Dafna Meir died a hero.  She courageously fought her attacker, and spared 3 of her children's lives. She was kind, generous, grateful and humble, values we aspire to have. A holistic nurse by profession, she answered anonymous medical questions, helping women balance modern life, Jewish law and medical concerns. Her story extends itself beyond social media posts amid our desensitized culture, the words she expressed on her blog echoes the beautiful soul that she was. Reminding me, once again, to be grateful for all that I have.

I cannot write anymore, my tears are flowing too hard. On this Martin Luther King Day, I leave you with his words "every man must decide whether he will walk in the light of creative altruism or in the darkness of destructive selfishness." In memory of a light who nurtured and inspired life, Dafna Meir, Z'L. To read more articles about her, visit: Times of Israel BlogPoint of viewHaaretz.


Serves 4-6 |  PREP TIME: 30 Minutes

  • carrots, scrubbed, peeled and julienned
  • 1½ finely chopped red cabbage
  • 1 cup raw kale, washed, dried, stem removed and finely chopped 
  • Handful of mint, finely chopped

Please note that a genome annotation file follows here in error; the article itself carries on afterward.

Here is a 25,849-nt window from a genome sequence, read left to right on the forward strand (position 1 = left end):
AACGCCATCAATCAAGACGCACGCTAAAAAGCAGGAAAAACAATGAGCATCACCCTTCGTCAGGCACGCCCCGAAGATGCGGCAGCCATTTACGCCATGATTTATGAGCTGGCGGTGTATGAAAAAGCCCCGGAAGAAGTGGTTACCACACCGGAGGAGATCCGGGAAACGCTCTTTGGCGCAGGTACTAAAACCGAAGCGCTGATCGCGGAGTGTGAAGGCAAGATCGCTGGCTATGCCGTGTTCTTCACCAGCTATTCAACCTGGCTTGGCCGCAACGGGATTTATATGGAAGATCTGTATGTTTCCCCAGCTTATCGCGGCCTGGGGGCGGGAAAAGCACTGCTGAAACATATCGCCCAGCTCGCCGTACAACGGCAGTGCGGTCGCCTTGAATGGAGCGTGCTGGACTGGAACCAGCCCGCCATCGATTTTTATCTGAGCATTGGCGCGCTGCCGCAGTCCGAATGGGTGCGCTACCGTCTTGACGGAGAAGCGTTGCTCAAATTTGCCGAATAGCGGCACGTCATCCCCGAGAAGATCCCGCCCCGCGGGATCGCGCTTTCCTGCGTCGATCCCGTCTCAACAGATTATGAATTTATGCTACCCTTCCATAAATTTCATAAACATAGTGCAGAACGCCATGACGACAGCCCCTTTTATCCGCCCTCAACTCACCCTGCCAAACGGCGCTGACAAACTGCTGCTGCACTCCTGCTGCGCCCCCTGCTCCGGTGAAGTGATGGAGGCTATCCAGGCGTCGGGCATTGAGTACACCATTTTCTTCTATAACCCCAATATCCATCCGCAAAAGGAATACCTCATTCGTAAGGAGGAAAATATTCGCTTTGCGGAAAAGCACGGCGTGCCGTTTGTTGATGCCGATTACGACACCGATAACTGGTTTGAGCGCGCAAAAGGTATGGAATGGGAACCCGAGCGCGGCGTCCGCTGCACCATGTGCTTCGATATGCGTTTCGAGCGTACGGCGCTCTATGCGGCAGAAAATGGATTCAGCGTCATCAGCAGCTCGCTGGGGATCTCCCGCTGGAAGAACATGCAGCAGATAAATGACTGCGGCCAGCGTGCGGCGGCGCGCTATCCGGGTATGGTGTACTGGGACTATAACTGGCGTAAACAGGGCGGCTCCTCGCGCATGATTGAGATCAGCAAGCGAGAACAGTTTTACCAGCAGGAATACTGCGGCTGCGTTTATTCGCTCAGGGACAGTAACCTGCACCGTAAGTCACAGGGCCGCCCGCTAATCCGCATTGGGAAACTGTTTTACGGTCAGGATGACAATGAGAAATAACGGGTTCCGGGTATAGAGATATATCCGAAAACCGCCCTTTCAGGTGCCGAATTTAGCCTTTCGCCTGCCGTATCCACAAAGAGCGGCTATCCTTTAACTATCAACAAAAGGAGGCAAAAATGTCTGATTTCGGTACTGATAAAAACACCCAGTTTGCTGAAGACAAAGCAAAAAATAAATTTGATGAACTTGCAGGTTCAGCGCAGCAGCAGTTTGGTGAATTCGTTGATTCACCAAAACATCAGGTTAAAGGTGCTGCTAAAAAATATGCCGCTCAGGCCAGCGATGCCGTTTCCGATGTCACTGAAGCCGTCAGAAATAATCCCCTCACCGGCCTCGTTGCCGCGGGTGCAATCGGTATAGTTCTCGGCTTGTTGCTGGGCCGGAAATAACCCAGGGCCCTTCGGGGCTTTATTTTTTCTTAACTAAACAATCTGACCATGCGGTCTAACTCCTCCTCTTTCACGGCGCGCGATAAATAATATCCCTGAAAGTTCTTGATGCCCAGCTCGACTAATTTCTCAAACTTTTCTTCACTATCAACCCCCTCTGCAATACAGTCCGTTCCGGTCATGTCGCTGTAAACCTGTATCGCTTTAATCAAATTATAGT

• 1 large apple (or 2 small ones - I chose Gala) peeled, cored and cut julienned or sliced
  • 1/2 cup of pepitas / pumpkin seeds

    The Vinaigrette
  • 4 teaspoon apple cider vinegar
  • 1 tablespoon extra virgin olive oil
  • 1 tablespoon lemon juice
  • 1½ tablespoon honey
  • ⅛ teaspoon salt
  • pinch of black pepper


  1. In a small bowl, whisk together the apple cider vinegar, olive oil, honey, salt and pepper. Set aside.
  2. Place the carrots, cabbage, kale, mint and apples in a large bowl.
  3. Mix in the lemon juice.
  4. Add the pepitas.
  5. Pour the vinaigrette over the top and toss.

Saturday, January 9, 2016


Nothing like a good Shabbat heart-to-heart talk with my mom... Then again, nothing like learning fascinating new facts about my roots when I least expect it. A few weeks ago, during one of those cozy Shabbat one-on-one talks, I found out that each end of Ramadan, my grand-mother prepared trays and trays of delicious Morroccan pasties filled with traditional Chebakia, Ghriba, .. she offered them as presents to her neighbors, as a means to foster respectful relations.